The Virtues of Wasting Time
Originally written September 4, 2010 by Francis Shivone – Many thanks for his insight!
I have long held the belief that the average American does not have enough respect for the fine art of wasting time.
Before you indict me for being un-American, I do not mean being lazy. On the contrary, enjoyable time-wasting is the result of a life employed with normal work. Nothing makes leisure as enjoyable as work, if you know what I mean.
Wasting time is doing nothing in particular, enjoyably. It may include gardening, cooking, knitting, day dreaming, fishing, reading, sitting by the window, or any host of other things.
Wasting time is not usually television-watching, or browsing the web, or playing video games. Healthy wasted time is contemplative with no primary purpose attached to the action except its enjoyment. It is a nap. A walk. A crossword puzzle. It is fishing when catching a fish is a surprise not an expectation. Sometimes it is just getting bored. (The modern mind needs a little boredom, or a time when all the “alerts” in one’s body and mind are put into sleep-mode, and sorry for the computer metaphor).
The high watermark of time wasting has a serendipitous quality to it, like a walk that ends in an enjoyable but unplanned conversation, or a detour into a used bookstore that leads to a book you have long wanted.
Leisure, the word once used for the contemplative times of one’s life, is considered by classical philosophers to be a hallmark of an advanced civilization, and is only possible when the necessities of life have been supplied.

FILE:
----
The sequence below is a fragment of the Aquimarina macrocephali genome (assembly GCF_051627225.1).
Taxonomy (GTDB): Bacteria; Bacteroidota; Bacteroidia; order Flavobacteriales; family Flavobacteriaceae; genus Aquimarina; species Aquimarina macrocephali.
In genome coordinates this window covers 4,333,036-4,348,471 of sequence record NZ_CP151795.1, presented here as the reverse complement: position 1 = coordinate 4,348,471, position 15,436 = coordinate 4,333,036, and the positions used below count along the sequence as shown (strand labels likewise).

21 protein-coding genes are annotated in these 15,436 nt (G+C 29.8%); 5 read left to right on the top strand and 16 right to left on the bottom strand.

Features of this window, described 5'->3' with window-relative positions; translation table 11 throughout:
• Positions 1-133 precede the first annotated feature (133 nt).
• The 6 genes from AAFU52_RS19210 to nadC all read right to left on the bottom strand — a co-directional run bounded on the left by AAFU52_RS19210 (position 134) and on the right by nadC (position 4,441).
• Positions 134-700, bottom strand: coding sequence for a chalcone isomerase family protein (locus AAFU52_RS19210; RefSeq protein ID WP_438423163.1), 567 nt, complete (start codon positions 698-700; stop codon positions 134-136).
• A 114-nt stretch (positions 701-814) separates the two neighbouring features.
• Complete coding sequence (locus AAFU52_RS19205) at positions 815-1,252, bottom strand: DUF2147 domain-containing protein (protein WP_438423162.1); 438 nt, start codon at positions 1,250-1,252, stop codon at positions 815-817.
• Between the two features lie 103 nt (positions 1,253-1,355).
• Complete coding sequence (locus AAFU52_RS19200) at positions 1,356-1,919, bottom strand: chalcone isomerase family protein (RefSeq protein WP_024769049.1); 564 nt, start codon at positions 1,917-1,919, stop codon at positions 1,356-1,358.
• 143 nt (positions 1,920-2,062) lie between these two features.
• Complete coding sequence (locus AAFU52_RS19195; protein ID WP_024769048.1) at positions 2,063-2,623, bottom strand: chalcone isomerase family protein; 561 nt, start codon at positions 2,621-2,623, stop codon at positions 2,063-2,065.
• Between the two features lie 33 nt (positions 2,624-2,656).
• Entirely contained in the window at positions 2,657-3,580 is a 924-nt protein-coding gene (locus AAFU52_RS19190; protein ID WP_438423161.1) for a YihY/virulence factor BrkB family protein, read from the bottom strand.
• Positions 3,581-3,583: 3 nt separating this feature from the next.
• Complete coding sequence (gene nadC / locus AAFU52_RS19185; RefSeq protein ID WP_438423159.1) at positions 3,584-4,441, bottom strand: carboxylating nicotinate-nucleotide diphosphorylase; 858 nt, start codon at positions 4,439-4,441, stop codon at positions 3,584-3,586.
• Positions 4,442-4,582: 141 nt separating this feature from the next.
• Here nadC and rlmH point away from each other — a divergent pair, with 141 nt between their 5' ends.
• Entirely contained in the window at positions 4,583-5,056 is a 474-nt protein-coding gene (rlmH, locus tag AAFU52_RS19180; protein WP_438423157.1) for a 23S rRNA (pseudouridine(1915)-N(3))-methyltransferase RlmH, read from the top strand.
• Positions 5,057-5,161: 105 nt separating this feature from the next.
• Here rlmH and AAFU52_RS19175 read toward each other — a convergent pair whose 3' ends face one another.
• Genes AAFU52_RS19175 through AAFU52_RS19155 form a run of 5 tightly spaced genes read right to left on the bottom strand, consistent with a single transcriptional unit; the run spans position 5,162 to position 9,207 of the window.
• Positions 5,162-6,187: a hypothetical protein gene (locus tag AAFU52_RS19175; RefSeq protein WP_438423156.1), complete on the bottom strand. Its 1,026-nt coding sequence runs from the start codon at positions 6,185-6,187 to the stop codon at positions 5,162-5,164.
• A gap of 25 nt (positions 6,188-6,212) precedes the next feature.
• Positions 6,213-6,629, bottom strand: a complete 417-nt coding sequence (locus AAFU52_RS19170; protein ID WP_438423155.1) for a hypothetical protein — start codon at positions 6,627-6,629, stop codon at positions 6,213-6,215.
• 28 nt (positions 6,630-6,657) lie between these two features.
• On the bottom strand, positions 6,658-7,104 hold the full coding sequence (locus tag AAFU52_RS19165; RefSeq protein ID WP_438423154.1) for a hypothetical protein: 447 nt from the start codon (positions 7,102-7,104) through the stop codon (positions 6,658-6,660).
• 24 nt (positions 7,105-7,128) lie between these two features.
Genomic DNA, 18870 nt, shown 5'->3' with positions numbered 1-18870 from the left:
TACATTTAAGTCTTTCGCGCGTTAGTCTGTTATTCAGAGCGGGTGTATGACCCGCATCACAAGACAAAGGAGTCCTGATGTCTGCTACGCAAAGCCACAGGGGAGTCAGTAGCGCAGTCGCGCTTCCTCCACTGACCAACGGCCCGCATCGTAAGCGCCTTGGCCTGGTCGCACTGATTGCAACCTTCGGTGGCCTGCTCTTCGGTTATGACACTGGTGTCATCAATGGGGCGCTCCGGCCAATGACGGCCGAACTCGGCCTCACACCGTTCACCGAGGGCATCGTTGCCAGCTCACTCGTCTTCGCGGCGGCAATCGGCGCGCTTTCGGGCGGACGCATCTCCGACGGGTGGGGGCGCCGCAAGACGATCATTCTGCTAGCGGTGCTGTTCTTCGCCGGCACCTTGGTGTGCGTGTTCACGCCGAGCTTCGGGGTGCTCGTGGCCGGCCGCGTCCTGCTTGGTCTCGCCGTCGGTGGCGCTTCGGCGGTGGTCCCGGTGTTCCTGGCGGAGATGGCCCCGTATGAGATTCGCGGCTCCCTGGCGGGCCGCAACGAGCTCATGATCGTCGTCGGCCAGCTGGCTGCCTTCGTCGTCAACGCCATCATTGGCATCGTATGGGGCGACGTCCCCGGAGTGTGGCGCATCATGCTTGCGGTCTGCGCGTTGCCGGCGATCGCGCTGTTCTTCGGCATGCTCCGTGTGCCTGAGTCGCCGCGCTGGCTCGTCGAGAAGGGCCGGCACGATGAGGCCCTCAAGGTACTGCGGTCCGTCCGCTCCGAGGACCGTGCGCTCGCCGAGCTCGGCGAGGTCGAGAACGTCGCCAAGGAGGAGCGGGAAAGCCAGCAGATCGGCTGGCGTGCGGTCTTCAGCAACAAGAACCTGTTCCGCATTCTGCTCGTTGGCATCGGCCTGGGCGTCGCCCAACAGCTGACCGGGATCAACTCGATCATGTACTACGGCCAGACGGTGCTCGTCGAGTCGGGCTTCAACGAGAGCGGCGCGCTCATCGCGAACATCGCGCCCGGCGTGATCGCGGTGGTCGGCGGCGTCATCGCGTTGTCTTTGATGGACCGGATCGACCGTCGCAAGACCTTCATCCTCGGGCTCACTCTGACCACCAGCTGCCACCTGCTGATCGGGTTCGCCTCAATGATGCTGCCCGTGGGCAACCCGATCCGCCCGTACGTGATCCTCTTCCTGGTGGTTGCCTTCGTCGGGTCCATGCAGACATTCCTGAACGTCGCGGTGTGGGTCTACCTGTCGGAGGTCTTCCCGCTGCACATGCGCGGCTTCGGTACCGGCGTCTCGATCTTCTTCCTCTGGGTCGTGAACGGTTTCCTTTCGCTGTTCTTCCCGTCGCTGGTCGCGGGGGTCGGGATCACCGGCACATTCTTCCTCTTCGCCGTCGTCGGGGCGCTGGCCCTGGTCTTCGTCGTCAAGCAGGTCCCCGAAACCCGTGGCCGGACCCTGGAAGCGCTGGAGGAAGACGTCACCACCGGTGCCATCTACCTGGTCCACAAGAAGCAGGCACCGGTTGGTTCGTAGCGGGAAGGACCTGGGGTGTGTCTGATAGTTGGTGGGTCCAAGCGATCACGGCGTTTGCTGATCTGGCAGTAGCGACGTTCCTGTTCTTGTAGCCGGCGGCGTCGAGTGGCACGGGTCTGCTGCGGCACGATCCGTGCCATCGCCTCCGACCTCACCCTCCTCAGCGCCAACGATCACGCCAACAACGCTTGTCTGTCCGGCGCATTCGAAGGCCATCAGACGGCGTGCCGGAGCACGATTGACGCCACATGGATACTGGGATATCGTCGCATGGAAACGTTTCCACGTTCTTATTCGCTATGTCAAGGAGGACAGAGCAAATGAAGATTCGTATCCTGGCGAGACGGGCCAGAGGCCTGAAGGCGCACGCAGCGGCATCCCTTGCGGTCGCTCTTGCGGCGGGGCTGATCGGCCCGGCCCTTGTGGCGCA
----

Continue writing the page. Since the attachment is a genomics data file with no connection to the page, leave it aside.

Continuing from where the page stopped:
But unlike leisure years ago, modern leisure is organized, codifed, and usually has a mission attached to it. Something to give meaning to the action. It is the difference between the pick-up baseball games at the park when I was a kid and the uber-organized Select League baseball today. It is the difference between the average simple wedding of 1950 and the average stage performance we call a wedding today. And socially, it is “networking,” (a damnable word) instead of meeting friends at the pub for a pint and a smoke. Even dying can not escape our desire to infuse more meaning into our lives, or so suggests the movie, The Bucket List.
I am not sure all the reasons we are the way we are, but certainly one reason is that our modern ethos equates “success” on earth with success in heaven, as seen in the countless “God wants you to be healthy and rich” religious television broadcasts, and in the non-religious but identical, “Success in Life” programs. Somewhere in the last few hundred years we have replaced self-sacrifice with enlightened self-interest, the Fiat of the Virgin Mary with the self-empowerment Ayn Rand. Will to Power is the spirit of our age, as demonstrated in the “personal brand” talk I hear everywhere these days.
But I am getting off course . . .
Planning and organization are all good things, as is the accumulation of enough wealth to live a happy life, but the end is the good life not the planning of a good life. One of the joys of living in America is that it “works.” I love that about our country and I am continually amazed at how efficient we are. But efficiency is not a god by which all is judged. It is a servant of happiness not its master. Life is not a performance to be captured on video, there is no audience applause at the end of it. If one can take anything from our Buddhist friends, it is that the moment, the now, should be the focus of our attention.
I am as guilty as anyone to falling prey to our success-driven culture, fortunately, sometimes, it just seems strange.